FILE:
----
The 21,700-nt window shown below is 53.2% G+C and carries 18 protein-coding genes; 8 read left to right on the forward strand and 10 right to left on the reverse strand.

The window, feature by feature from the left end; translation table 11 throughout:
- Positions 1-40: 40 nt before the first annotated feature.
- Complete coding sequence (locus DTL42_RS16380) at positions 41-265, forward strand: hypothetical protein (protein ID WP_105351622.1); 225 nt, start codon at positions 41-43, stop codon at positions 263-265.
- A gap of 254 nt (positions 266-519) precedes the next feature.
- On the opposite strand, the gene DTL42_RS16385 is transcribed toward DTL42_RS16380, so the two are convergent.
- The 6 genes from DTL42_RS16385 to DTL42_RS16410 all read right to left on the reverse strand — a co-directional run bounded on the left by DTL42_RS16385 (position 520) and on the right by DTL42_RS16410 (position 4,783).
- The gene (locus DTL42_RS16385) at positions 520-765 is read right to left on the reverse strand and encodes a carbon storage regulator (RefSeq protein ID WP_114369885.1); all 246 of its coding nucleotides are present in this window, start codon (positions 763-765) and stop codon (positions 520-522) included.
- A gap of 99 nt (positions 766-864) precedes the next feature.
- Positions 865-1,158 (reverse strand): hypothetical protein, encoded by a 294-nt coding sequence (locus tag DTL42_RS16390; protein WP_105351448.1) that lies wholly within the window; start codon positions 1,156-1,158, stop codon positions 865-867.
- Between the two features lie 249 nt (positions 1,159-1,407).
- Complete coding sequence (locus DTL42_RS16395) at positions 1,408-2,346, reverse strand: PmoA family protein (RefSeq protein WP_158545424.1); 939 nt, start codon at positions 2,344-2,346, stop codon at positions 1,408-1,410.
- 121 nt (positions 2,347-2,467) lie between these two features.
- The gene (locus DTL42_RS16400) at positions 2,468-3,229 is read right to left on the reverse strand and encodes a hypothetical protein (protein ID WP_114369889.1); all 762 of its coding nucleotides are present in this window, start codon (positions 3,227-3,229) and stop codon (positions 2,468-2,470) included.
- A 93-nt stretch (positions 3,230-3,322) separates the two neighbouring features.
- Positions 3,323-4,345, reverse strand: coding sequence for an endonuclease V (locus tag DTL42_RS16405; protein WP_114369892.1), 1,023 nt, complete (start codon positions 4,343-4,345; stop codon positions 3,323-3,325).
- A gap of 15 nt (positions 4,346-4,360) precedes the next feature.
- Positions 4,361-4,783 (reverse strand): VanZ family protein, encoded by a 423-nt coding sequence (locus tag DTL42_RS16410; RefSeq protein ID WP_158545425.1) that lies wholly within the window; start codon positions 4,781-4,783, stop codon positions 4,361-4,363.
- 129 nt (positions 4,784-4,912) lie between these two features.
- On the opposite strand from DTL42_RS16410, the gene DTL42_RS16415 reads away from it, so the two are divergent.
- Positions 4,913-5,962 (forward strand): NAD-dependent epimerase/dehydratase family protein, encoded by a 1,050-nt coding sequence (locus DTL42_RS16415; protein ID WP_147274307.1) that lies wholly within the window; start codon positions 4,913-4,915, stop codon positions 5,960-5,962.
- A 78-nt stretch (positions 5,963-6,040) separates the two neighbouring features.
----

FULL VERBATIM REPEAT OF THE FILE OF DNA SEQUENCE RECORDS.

The 21,700-nt window shown below is 53.2% G+C and carries 18 protein-coding genes; 8 read left to right on the forward strand and 10 right to left on the reverse strand.

The window, feature by feature from the left end; translation table 11 throughout:
- Positions 1-40: 40 nt before the first annotated feature.
- Complete coding sequence (locus DTL42_RS16380) at positions 41-265, forward strand: hypothetical protein (protein ID WP_105351622.1); 225 nt, start codon at positions 41-43, stop codon at positions 263-265.
- A gap of 254 nt (positions 266-519) precedes the next feature.
- On the opposite strand, the gene DTL42_RS16385 is transcribed toward DTL42_RS16380, so the two are convergent.
- The 6 genes from DTL42_RS16385 to DTL42_RS16410 all read right to left on the reverse strand — a co-directional run bounded on the left by DTL42_RS16385 (position 520) and on the right by DTL42_RS16410 (position 4,783).
- The gene (locus DTL42_RS16385) at positions 520-765 is read right to left on the reverse strand and encodes a carbon storage regulator (RefSeq protein ID WP_114369885.1); all 246 of its coding nucleotides are present in this window, start codon (positions 763-765) and stop codon (positions 520-522) included.
- A gap of 99 nt (positions 766-864) precedes the next feature.
- Positions 865-1,158 (reverse strand): hypothetical protein, encoded by a 294-nt coding sequence (locus tag DTL42_RS16390; protein WP_105351448.1) that lies wholly within the window; start codon positions 1,156-1,158, stop codon positions 865-867.
- Between the two features lie 249 nt (positions 1,159-1,407).
- Complete coding sequence (locus DTL42_RS16395) at positions 1,408-2,346, reverse strand: PmoA family protein (RefSeq protein WP_158545424.1); 939 nt, start codon at positions 2,344-2,346, stop codon at positions 1,408-1,410.
- 121 nt (positions 2,347-2,467) lie between these two features.
- The gene (locus DTL42_RS16400) at positions 2,468-3,229 is read right to left on the reverse strand and encodes a hypothetical protein (protein ID WP_114369889.1); all 762 of its coding nucleotides are present in this window, start codon (positions 3,227-3,229) and stop codon (positions 2,468-2,470) included.
- A 93-nt stretch (positions 3,230-3,322) separates the two neighbouring features.
- Positions 3,323-4,345, reverse strand: coding sequence for an endonuclease V (locus tag DTL42_RS16405; protein WP_114369892.1), 1,023 nt, complete (start codon positions 4,343-4,345; stop codon positions 3,323-3,325).
- A gap of 15 nt (positions 4,346-4,360) precedes the next feature.
- Positions 4,361-4,783 (reverse strand): VanZ family protein, encoded by a 423-nt coding sequence (locus tag DTL42_RS16410; RefSeq protein ID WP_158545425.1) that lies wholly within the window; start codon positions 4,781-4,783, stop codon positions 4,361-4,363.
- 129 nt (positions 4,784-4,912) lie between these two features.
- On the opposite strand from DTL42_RS16410, the gene DTL42_RS16415 reads away from it, so the two are divergent.
- Positions 4,913-5,962 (forward strand): NAD-dependent epimerase/dehydratase family protein, encoded by a 1,050-nt coding sequence (locus DTL42_RS16415; protein ID WP_147274307.1) that lies wholly within the window; start codon positions 4,913-4,915, stop codon positions 5,960-5,962.
- A 78-nt stretch (positions 5,963-6,040) separates the two neighbouring features.